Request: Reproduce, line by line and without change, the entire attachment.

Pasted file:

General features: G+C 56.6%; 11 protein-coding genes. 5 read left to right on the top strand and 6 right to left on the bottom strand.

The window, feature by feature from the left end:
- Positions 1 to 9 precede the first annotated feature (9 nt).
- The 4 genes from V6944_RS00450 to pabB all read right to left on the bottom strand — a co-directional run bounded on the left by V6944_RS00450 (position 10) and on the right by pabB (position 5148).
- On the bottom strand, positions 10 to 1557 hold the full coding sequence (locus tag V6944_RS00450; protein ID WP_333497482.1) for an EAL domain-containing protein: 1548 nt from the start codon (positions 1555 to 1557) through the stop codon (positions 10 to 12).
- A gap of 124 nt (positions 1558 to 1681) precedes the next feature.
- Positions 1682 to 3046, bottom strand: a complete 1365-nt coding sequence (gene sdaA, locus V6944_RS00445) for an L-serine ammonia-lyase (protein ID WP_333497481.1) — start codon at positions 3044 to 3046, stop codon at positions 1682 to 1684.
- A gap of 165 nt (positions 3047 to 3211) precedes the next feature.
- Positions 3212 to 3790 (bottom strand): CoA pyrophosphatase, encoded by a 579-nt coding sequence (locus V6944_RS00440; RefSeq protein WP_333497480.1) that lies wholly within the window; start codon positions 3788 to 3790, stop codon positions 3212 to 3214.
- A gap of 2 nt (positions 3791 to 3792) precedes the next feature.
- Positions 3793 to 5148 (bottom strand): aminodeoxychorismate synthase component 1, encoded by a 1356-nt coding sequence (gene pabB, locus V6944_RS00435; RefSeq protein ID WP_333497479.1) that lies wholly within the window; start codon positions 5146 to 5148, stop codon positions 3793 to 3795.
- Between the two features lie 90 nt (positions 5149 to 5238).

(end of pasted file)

General features: G+C 56.6%; 11 protein-coding genes. 5 read left to right on the top strand and 6 right to left on the bottom strand.

The window, feature by feature from the left end:
- Positions 1 to 9 precede the first annotated feature (9 nt).
- The 4 genes from V6944_RS00450 to pabB all read right to left on the bottom strand — a co-directional run bounded on the left by V6944_RS00450 (position 10) and on the right by pabB (position 5148).
- On the bottom strand, positions 10 to 1557 hold the full coding sequence (locus tag V6944_RS00450; protein ID WP_333497482.1) for an EAL domain-containing protein: 1548 nt from the start codon (positions 1555 to 1557) through the stop codon (positions 10 to 12).
- A gap of 124 nt (positions 1558 to 1681) precedes the next feature.
- Positions 1682 to 3046, bottom strand: a complete 1365-nt coding sequence (gene sdaA, locus V6944_RS00445) for an L-serine ammonia-lyase (protein ID WP_333497481.1) — start codon at positions 3044 to 3046, stop codon at positions 1682 to 1684.
- A gap of 165 nt (positions 3047 to 3211) precedes the next feature.
- Positions 3212 to 3790 (bottom strand): CoA pyrophosphatase, encoded by a 579-nt coding sequence (locus V6944_RS00440; RefSeq protein WP_333497480.1) that lies wholly within the window; start codon positions 3788 to 3790, stop codon positions 3212 to 3214.
- A gap of 2 nt (positions 3791 to 3792) precedes the next feature.
- Positions 3793 to 5148 (bottom strand): aminodeoxychorismate synthase component 1, encoded by a 1356-nt coding sequence (gene pabB, locus V6944_RS00435; RefSeq protein ID WP_333497479.1) that lies wholly within the window; start codon positions 5146 to 5148, stop codon positions 3793 to 3795.
- Between the two features lie 90 nt (positions 5149 to 5238).